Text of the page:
Representing a new chapter in the company’s storied history in the Delaware Valley, The Dow Chemical Company (NYSE: DOW) today inaugurated its brand new Northeast Technology Center (NTC) in Collegeville, Pennsylvania.
A world-class, state-of-the-art 800,000 square foot facility, the NTC is a global research and development hub of modern lab and office facilities providing a fully equipped, collaborative space for more than 800 employees and contractors. One of the largest sites of its kind in Dow’s global network, the NTC will play a pivotal role as an innovation hub for many businesses in Dow’s Advanced Materials portfolio – a business unit headquartered in Philadelphia, which brings differentiated solutions to customers in key end-markets including electronics, consumer and lifestyle, infrastructure and transportation and energy.
Speaking at a ribbon cutting event attended by more than 700 employees, contractors and community members, Pennsylvania Governor Tom Corbett said, "Today Dow is making clear that it is committed to Pennsylvania, as a place of business, as a center of research and development, and as a home of innovation. This tech center is part of something special happening all over our commonwealth. Businesses are coming here to become part of our economic comeback. That comeback has led to 130,000 private sector jobs being created; a recovery of more than 60 percent of the jobs lost during the great recession and unemployment at it the lowest rate since 2009. That's progress."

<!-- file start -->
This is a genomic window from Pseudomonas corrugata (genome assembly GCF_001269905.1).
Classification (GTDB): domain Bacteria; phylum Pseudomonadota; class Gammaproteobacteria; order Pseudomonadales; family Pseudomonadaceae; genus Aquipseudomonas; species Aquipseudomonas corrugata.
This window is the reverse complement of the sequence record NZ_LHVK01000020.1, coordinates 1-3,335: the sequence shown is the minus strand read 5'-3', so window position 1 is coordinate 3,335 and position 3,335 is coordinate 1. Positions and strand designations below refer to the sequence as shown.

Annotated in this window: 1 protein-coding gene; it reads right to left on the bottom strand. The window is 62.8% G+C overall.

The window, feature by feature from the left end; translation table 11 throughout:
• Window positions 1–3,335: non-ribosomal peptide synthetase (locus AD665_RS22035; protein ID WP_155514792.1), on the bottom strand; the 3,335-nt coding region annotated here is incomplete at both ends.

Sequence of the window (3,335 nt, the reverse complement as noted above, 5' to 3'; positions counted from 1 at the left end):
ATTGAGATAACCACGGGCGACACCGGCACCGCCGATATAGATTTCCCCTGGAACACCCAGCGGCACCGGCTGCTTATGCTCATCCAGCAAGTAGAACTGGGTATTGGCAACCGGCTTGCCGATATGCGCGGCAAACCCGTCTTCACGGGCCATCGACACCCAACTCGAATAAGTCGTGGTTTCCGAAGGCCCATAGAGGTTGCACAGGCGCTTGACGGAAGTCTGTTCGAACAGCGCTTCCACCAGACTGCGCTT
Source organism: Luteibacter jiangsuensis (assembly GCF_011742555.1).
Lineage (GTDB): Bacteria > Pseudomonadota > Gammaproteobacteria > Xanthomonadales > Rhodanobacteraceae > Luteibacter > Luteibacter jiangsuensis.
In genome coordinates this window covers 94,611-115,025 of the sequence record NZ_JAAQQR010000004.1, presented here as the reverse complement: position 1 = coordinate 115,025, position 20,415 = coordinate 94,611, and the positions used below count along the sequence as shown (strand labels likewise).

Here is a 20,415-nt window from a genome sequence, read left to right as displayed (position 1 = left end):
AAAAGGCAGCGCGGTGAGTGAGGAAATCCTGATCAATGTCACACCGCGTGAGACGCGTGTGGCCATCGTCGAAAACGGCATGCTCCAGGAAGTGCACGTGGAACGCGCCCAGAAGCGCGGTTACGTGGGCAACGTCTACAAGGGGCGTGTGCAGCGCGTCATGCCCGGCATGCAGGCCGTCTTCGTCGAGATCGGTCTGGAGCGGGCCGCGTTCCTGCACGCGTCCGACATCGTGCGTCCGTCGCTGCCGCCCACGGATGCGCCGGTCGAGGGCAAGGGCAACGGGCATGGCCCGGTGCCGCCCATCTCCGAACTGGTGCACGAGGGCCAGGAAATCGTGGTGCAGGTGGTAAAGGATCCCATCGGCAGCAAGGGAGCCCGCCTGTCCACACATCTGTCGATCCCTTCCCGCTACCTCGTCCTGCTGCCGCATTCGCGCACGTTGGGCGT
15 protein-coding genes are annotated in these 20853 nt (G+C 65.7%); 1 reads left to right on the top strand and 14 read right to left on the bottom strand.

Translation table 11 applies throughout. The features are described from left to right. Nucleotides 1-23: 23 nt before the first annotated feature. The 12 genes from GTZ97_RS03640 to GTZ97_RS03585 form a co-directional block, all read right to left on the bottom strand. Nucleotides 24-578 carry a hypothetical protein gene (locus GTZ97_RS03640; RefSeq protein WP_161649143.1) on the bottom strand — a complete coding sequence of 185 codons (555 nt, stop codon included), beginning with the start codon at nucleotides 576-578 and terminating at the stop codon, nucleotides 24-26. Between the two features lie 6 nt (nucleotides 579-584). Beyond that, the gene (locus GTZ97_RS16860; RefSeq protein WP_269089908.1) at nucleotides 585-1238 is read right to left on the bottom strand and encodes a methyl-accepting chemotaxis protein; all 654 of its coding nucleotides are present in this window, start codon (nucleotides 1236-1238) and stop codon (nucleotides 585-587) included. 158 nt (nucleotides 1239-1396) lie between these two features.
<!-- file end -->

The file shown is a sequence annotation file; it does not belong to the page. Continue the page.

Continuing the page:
“The Northeast Technology Center is yet another example of Dow's continued commitment to innovation and collaboration,” said Andrew Liveris, Dow Chairman and CEO. “Working at the intersection of the sciences, Dow scientists and technologists are bridging the gap between chemistry and technology to develop solutions to some of the world's greatest challenges.”Dow Executive Vice President and Advanced Materials Portfolio Leader Howard Ungerleider noted Dow has a heritage of innovation in the Delaware Valley: “More than fifty years ago, this region saw the invention of water-based acrylic emulsion technology, an innovation that revolutionized the way we make paint and became a national historic chemical landmark,” said Ungerleider. “Today, as we gather in this new space, we can only imagine what kind of milestones we will reach in the next 50 years. It is exciting to know that this will be the point of discovery for many new innovations to come.”